Ed Popko, you wrote:
"Venus was not so sharp that I tell you the exact phase. Perhaps I was measuring her center and not even aware of it."
Yes, that's what you're supposed to do. That's what the historical sources recommend. And that's what you learned in my lunars class. Indeed, if you were using a "limb" of Venus, then all of your sights are off by a few tenths of a minute of arc, right?
And you wrote:
"The technique I'm using lately is to keep one body dead center in the scope and sweep the other one back and forth across it. The 'trace' of the sweeping body in my mind's eye is what I draw on to bring them in kissing distance."
Yes, that's exactly what you're supposed to do. This is also how you get best contact with artificial horizon sights. This technique for lunars only fails when the angle is very short (which are of no use for time/longitude but interesting in their own right). With short distances, "sweeping" has hardly any effect. This isn't a problem --just a difference.
"When I feel I have it, I stop sweeping, hold it to check the final position and quickly record the time (pause Frank's GPS Anti Spoofing app)."
It's certainly entertaining that you're using my app as a GMT/UT stopwatch. Nothing wrong that, of course! One note though: you say you record the time "quickly". Don't forget that one nice feature of lunars is that you can relax about recording the exact time. The distance changes by a tenth of a minute in twelve seconds of time. There's nothing like the rapidly-changing angles that we deal with in ordinary altitude sights.
Yet another way you could use my app. It's supplying the body altitudes! Before you start shooting your lunars, "record" a Moon altitude sight and then a Venus altitude sight from the app (standard "screen cap" function on your device will save you some writer's cramp). Then shoot four lunars. Then do another Venus and Moon simulated altitude in reverse order. Now average them all. That is, average the four lunars, and separately average the Venus altitude pair and the Moon altitude pair. The goal here is to get a set of traditional observations for a complete lunar analysis when you're not at a location with a horizon.
And you wrote:
"For myself, I can only do lunars when supported by something - my elbows resting on the hood of my car, shoulders propped against the corner of a building, sitting in a chair etc. If I simply stand and free-hand the shot, the results are always poor."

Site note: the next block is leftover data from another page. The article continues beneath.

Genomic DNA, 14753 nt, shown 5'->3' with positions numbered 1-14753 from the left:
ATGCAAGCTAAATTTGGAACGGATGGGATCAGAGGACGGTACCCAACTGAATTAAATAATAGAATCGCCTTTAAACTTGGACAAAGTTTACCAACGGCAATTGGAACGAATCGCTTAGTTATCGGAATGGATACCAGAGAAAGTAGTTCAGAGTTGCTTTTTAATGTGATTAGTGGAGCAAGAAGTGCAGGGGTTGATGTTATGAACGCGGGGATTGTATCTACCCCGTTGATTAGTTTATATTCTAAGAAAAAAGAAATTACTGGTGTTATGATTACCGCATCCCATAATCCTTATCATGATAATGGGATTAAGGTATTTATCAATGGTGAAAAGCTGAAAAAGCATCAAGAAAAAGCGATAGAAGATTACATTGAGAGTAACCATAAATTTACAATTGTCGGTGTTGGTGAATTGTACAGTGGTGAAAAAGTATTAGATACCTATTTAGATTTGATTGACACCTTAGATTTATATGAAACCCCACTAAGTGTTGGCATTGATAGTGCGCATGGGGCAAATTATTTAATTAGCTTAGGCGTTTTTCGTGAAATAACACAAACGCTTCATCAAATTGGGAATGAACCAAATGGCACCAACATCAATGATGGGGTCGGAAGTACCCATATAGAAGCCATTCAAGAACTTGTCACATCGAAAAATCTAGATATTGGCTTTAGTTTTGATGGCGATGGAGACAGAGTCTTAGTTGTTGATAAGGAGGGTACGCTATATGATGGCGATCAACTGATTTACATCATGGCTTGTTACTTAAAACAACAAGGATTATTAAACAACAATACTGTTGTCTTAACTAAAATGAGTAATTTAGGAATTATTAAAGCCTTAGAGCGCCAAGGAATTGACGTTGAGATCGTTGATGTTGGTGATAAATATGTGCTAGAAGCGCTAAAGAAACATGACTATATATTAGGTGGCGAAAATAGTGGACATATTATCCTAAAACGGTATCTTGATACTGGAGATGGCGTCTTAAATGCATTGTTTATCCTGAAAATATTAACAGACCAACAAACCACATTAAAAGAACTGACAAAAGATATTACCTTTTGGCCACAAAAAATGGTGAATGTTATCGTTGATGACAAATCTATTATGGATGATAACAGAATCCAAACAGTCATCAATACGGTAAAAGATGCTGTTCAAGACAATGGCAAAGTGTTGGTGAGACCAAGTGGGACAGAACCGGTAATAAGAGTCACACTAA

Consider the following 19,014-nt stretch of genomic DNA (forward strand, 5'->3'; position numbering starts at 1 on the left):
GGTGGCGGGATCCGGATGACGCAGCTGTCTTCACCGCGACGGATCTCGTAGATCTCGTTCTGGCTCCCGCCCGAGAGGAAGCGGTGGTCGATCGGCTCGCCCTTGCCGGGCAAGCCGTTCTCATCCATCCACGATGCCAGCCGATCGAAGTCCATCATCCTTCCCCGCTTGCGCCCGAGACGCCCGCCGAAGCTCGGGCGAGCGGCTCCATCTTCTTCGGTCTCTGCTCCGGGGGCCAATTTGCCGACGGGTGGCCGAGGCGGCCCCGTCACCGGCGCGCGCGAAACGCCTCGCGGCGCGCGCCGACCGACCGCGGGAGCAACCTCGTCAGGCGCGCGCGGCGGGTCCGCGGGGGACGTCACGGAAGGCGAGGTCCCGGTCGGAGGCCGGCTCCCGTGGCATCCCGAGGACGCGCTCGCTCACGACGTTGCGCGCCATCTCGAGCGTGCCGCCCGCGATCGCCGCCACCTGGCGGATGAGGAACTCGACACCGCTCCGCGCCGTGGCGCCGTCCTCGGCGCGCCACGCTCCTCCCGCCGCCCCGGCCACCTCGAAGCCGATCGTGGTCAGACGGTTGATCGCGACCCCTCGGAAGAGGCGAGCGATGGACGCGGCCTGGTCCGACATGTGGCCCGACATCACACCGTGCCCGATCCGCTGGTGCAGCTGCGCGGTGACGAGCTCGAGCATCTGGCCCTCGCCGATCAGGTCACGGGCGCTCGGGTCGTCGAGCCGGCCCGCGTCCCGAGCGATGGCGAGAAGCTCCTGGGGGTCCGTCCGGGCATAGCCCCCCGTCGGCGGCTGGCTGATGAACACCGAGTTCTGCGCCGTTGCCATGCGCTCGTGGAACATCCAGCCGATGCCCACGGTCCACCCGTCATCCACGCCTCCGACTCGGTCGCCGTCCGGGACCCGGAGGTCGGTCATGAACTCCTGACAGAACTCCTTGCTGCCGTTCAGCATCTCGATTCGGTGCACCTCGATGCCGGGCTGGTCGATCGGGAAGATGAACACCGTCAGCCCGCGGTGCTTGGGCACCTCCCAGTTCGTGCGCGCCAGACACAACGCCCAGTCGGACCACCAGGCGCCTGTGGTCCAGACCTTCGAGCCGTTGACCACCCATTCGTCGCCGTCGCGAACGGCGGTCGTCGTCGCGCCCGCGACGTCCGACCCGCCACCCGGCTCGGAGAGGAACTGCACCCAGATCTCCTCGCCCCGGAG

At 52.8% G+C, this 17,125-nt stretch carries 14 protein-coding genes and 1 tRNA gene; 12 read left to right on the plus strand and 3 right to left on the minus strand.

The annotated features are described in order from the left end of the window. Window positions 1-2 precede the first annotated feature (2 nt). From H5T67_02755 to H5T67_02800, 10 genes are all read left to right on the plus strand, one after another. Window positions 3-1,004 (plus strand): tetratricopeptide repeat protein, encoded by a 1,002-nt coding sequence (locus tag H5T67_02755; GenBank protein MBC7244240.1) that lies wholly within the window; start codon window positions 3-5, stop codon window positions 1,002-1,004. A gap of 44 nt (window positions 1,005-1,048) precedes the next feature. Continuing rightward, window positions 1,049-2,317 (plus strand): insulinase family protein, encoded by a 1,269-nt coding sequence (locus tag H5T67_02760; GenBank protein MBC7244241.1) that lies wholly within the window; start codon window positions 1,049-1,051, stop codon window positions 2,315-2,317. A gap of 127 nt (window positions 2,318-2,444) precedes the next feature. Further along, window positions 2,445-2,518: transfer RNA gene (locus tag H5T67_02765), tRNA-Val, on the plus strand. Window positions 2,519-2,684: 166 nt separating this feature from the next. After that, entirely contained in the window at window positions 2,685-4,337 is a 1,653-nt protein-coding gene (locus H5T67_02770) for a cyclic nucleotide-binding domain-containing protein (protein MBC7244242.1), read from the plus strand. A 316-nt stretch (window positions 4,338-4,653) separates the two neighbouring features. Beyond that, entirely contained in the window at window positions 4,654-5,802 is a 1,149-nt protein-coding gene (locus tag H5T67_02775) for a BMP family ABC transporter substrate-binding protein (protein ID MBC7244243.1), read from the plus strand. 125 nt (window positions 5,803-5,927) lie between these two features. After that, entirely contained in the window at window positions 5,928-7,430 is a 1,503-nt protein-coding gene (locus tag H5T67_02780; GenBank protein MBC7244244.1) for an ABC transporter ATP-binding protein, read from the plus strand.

Hold the sextant frame with both hands, one on each side. Do your sweeping, look at the gap or overlap, and then lower the sextant from your eye. Give the micrometer a little tweak. Then look again with both hands on the frame. Again, as noted above, lunars are relaxing sights. You do not need your fingers on the micrometer, chasing the correct angle, as is normal with altitude sights.
"With the Astra, however, I have to study the vernier very closely. Unlkie the higher quality C&P vernier which is markd every tenth of a minute, the Astra is only every two tenths. So I visually interpolate the result ot a single tenth of a minute if two vernier marks fall between two frame marks (a Stan Klein trick)."
You do not need the micrometer vernier at all. It's nothing but marketing... "Oooo, gosh golly, this sextant micrometer is graduated to tenths so it's super-duper accurate!" No... You can read the micrometer to tenths just by looking at the primary pointer. Eyeball it. That little vernier adds nothing. Plath sextants from the 1950s --often considered among the best ever made-- did not have verniers on the micrometer. They are un-necessary.
You mentioned in your reply to Andres that you were intrigued by the way that your error seemed to decrease over time. This is almost certainly just the accident of statistical noise on this one round of sights. It's true that the very first lunar you take in any run is often the worst, and I consider it reasonable practice to just ignore the first one. Don't even record it. After that, you will sometimes see patterns in your results, but if you're looking at only a handful of sights, the patterns are likely to be in your head as much as in the data. The catch is that when we start paying too much attention to these illusory trends, we end up imagining accuracy as well as inaccuracy that are not real properties of the data.
Finally, always average sets of four lunars. The individual sights are data input. It's of no real consequence how you perform on each and every observation. Think of a completed lunar as being the average of a set of four. Averaging sets of four not only reduces random error by a factor of 2 (square root of the number of sights in general), it also cancels your concern about reading the vernier. Suppose you have a set of four sights diligently recorded to the nearest tenth of a minute. You average those. Now take the same sights and record them to the nearest two tenths of a minute and average those numbers. You will find that your two averages are identical to the nearest tenth three out of four times on average. In 25% of cases they differ by +/-0.1, an inconsequential difference.
Be sure to keep records of lunars binned by the average lunar angle. The best use of lunars in the modern world is to generate your own arc error table. If you consistently find average lunar errors near zero at, let's say, 30° and 60° distance, but you also consistently find errors of +0.3' around 45°, then you have found good evidence that your sextant has a modest arc error in the vicinity of 45°. Consistent errors are correctable errors. Collect enough data, and you then have known errors that you can apply to all future observations.